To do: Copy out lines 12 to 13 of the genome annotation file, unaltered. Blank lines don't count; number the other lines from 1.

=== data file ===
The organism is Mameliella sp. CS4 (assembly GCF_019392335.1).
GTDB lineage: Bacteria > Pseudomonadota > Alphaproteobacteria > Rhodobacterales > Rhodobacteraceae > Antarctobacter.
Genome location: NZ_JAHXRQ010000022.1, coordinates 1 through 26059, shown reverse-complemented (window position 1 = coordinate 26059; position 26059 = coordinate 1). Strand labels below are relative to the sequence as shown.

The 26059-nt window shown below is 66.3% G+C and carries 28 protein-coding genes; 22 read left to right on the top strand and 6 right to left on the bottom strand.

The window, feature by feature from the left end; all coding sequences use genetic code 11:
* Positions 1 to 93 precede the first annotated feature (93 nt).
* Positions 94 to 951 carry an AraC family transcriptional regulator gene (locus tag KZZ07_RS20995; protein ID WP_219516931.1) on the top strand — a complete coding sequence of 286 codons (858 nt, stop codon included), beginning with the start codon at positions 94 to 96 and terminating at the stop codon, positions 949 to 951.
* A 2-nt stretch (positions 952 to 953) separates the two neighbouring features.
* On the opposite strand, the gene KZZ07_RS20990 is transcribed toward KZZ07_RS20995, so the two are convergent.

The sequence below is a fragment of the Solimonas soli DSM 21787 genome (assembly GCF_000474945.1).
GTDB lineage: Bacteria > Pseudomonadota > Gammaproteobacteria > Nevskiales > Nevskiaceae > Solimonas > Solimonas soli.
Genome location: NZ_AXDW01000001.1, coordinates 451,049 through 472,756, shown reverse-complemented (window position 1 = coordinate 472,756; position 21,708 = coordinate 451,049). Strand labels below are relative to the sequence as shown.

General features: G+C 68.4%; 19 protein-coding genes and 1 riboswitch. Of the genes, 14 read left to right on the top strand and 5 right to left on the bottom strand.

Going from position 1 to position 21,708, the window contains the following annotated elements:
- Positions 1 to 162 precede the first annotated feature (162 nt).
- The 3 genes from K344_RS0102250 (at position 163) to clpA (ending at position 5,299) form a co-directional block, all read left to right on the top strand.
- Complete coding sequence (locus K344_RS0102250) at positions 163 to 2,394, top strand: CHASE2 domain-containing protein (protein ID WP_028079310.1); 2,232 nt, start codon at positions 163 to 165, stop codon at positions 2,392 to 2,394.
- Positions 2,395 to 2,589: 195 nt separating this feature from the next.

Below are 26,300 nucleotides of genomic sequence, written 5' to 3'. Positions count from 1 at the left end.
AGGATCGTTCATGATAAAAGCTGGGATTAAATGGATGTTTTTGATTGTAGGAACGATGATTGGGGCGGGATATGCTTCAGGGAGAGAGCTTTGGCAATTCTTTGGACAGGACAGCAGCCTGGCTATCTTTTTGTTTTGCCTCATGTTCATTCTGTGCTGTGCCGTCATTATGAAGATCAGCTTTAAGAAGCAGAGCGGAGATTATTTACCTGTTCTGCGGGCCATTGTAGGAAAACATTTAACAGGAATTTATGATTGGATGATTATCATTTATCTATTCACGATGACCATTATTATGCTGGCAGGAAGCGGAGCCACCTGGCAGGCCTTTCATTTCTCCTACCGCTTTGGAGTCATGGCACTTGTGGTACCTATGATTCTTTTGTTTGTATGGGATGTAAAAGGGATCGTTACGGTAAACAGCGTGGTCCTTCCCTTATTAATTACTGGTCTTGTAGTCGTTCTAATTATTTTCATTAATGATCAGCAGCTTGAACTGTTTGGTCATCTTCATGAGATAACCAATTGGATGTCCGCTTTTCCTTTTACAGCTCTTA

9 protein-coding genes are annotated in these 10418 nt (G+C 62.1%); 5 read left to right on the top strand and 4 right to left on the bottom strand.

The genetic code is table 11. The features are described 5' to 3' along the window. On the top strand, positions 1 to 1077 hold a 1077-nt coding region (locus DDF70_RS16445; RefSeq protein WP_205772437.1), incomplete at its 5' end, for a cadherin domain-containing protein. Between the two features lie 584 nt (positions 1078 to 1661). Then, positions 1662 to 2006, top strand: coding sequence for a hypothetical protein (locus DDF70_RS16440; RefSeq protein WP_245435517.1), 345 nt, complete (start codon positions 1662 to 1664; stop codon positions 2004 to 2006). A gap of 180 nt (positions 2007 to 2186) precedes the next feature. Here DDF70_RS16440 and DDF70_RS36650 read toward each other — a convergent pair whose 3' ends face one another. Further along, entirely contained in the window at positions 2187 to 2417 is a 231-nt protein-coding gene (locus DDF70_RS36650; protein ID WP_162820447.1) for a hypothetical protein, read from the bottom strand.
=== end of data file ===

Genome location: NZ_AXDW01000001.1, coordinates 451,049 through 472,756, shown reverse-complemented (window position 1 = coordinate 472,756; position 21,708 = coordinate 451,049). Strand labels below are relative to the sequence as shown.

General features: G+C 68.4%; 19 protein-coding genes and 1 riboswitch. Of the genes, 14 read left to right on the top strand and 5 right to left on the bottom strand.